Our NHS is about to undergo more major changes. Sustainability and Transformation Plans will do little to address the real problems our health services face.
Before entering the Commons I worked for 33 year in the National Health Service and saw and experienced on a daily basis the service it provided to millions across the UK, from GPs to world leading research and development.
The NHS provides universal healthcare free at the point of delivery, night and day, seven days a week, in times when patients are at their most vulnerable and helpless.
It is therefore a tragedy and an outrage that 80% of hospitals are in debt, that faced with an aging population we find waiting times lengthening for cancer treatment, under funding for social care, and mass staff shortages in hospitals. Now is the time to show our commitment to the NHS and to give it the funding it needs to succeed for all patients.
If the government thinks Sustainability and Transformation Plans (STPs) are the answer then they're asking the wrong questions.
The 44 ‘footprints’ that the STPs are implementing and integrating are being proposed as more control and better choice for communities and patient care, but the diagnosis is in the detail, and in reality under this government it means closures and cuts.
STPs have been shrouded in secrecy and drawn up behind closed doors. There has been no public consultation and a staggering lack of evidence to show that it will deliver the reductions and improvements that the government promises. It will be untried, untested and will come an unimaginable cost to patients if it is not the right path to pursue.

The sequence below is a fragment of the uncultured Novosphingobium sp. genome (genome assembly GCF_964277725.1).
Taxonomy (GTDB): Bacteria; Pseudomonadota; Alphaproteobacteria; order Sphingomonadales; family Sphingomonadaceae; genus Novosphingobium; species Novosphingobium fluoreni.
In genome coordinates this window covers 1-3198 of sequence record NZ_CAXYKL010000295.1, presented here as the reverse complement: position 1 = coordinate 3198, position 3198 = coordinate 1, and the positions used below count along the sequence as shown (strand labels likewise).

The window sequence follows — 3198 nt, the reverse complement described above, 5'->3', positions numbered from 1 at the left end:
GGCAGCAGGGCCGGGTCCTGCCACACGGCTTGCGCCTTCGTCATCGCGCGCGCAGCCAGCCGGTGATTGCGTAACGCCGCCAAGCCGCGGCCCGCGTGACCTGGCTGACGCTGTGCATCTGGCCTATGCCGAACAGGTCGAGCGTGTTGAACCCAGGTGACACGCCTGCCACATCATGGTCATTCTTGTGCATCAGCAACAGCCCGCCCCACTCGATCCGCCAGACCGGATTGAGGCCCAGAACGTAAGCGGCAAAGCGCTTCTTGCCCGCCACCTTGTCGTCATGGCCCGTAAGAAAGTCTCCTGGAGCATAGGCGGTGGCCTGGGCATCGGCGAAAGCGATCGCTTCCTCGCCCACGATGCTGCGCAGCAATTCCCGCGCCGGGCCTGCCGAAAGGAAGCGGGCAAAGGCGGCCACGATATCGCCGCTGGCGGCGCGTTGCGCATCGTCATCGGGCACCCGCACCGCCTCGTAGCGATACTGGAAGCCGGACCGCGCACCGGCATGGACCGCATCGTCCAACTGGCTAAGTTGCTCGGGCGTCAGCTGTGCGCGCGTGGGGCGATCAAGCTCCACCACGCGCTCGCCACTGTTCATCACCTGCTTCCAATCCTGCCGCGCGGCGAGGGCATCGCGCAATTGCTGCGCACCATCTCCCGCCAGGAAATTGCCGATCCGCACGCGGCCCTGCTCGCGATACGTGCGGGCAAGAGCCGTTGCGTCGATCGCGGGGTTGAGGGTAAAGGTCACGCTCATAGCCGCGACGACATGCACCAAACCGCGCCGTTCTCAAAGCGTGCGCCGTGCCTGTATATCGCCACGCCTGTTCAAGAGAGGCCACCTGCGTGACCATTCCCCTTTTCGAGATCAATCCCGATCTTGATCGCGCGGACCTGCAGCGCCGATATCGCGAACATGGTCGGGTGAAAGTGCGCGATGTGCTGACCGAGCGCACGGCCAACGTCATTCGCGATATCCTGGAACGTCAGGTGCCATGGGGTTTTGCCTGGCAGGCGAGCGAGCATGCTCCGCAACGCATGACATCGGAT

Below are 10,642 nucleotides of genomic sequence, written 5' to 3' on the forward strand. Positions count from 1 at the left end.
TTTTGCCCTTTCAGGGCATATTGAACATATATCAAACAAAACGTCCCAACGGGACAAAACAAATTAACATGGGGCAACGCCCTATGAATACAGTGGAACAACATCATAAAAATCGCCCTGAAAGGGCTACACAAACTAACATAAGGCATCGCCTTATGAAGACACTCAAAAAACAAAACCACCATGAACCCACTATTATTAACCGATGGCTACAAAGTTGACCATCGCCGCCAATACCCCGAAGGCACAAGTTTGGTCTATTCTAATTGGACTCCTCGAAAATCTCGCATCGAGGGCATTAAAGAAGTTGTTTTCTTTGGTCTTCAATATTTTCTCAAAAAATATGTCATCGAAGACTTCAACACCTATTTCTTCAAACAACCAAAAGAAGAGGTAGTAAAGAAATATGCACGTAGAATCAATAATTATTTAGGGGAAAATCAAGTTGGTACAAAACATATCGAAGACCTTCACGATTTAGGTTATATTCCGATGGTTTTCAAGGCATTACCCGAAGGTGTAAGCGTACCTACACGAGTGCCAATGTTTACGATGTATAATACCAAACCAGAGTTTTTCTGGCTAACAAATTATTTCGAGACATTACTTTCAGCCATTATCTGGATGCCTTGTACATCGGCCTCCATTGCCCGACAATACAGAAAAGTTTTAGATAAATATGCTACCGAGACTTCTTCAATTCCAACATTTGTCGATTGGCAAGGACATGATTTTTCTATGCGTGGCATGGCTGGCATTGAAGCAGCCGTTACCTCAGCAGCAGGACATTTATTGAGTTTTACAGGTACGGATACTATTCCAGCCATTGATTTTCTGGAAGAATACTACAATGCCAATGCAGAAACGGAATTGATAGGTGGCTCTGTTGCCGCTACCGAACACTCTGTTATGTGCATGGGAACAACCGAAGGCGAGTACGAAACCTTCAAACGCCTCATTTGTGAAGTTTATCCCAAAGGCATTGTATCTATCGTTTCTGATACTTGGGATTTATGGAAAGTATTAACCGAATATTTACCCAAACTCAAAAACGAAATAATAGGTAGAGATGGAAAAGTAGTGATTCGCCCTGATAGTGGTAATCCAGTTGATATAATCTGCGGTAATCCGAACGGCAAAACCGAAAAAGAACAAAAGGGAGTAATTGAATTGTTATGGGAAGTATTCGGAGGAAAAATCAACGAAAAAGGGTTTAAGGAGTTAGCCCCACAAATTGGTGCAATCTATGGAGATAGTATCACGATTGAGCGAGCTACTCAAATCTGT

STPs outline the five-year plan covering all areas of NHS spending in England which includes the government asking them to deliver an eye watering of £22bn worth of “efficiency savings” by 2020. Failure to do so and meet these financial targets will lead to their constituent parts, the CCGs and Trusts, losing their opportunity to acquire ‘Transformation Fund’ money and risk being taken into ‘special measures’. This spells out to me fewer beds, less treatment and fewer staff and all against the backdrop of achieving improvements across the board of 29 measurements. This expectation is unreasonable and unobtainable.
As with the disastrous 2012 Health and Social Care Act, overseen by the former prime minister and now former MP for Witney, these proposals are embarking on a journey to another calamitous reorganisation of the NHS. It is now a necessity that the government abandons this timetable and scheduling of such a major restructure package. Maybe like the former prime minister now is the time to step down and take stock.
I am calling on the Government and the Secretary of State for Health to go back and reconsider not only the time frame but the proposals in general and to have a full and frank public consultation allowing for transparency and debate at the local and national level.